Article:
Another study showed that aquatic exercise was beneficial for reducing pain, fatigue, and improving mental health in people with fibromyalgia. Walking appears to be the most beneficial form of exercise for people with fibromyalgia, but any type of exercise that is gentle and can be sustained for a moderate amount of time is likely to be helpful. It is important to start slowly and build up gradually, listening to your body to see how much you can handle. Taking rest days when needed is also important.

Diet:

Eating a healthy diet is important for everyone, but it’s especially important for people with fibromyalgia. Some foods that are beneficial for people with fibromyalgia include omega-3 fatty acids, magnesium-rich foods, and probiotic-rich foods. One thing to avoid is trigger foods that can make symptoms worse. Common trigger foods include caffeine, alcohol, processed food, and sugar.

Supplements:

Clinical trials have shown that omega-3 supplements can be helpful for people with fibromyalgia. One study found that omega-3 supplements improved pain, fatigue, and quality of life in participants with fibromyalgia. Another study showed that omega-3 supplements reduced tenderness in the muscles of people with fibromyalgia.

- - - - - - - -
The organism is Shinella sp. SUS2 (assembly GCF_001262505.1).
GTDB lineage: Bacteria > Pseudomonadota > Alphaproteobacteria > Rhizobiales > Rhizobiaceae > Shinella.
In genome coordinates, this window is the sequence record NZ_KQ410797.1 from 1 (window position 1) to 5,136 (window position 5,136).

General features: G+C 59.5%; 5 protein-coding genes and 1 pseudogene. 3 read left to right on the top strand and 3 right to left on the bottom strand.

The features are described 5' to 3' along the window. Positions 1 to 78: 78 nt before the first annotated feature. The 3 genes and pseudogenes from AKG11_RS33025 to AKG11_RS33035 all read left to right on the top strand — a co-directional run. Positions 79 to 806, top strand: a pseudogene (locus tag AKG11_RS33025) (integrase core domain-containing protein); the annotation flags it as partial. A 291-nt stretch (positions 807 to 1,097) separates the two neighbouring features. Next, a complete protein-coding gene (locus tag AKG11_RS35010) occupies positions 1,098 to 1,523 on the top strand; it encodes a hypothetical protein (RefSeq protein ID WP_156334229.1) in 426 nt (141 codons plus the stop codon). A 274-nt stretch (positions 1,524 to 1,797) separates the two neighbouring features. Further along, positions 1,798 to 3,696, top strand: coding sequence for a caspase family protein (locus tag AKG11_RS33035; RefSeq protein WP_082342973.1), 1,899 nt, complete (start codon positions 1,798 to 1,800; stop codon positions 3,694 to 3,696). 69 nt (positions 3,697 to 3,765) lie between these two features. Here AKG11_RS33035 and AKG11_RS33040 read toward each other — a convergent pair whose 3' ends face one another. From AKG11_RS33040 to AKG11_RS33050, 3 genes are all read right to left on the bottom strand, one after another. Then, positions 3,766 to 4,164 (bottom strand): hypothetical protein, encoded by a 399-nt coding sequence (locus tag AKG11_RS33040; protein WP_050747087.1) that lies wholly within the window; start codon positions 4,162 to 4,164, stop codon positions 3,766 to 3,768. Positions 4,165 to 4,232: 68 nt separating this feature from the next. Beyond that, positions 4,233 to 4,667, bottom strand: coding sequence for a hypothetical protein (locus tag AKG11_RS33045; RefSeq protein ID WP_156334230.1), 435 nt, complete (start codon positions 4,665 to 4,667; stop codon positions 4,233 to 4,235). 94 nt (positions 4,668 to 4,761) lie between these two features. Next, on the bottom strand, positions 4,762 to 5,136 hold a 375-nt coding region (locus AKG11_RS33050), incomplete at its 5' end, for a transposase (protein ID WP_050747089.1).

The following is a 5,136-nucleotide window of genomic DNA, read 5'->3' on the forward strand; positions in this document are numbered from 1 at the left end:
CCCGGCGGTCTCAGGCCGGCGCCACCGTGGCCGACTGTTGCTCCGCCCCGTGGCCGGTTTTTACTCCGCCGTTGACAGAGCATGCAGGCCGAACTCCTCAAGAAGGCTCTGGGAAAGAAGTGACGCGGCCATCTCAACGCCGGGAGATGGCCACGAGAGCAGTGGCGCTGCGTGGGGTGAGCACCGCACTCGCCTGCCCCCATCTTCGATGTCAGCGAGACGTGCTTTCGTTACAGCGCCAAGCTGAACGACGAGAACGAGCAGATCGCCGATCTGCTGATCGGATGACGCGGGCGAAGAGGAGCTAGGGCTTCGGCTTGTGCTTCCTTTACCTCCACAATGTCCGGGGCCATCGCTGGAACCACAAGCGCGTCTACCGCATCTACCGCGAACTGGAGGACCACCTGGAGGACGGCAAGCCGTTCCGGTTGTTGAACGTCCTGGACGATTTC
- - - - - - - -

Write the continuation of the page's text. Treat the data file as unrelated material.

Magnesium supplements have also been shown to be helpful for people with fibromyalgia. One study found that magnesium supplements improved pain and tenderness in the muscles of participants with fibromyalgia. Another study showed that magnesium supplements improved fatigue and sleep quality in participants with fibromyalgia.
Vitamin D supplements have also been shown to be helpful for people with fibromyalgia. One study found that vitamin D supplements improved pain and fatigue in participants with fibromyalgia. Another study showed that vitamin D supplements improved quality of life in participants with fibromyalgia.
Finally, turmeric supplements have been shown to be helpful for people with fibromyalgia. One study found that turmeric supplements improved pain, fatigue, and depression symptoms in participants with fibromyalgia. Be sure to talk to your doctor before starting any new supplement regimen.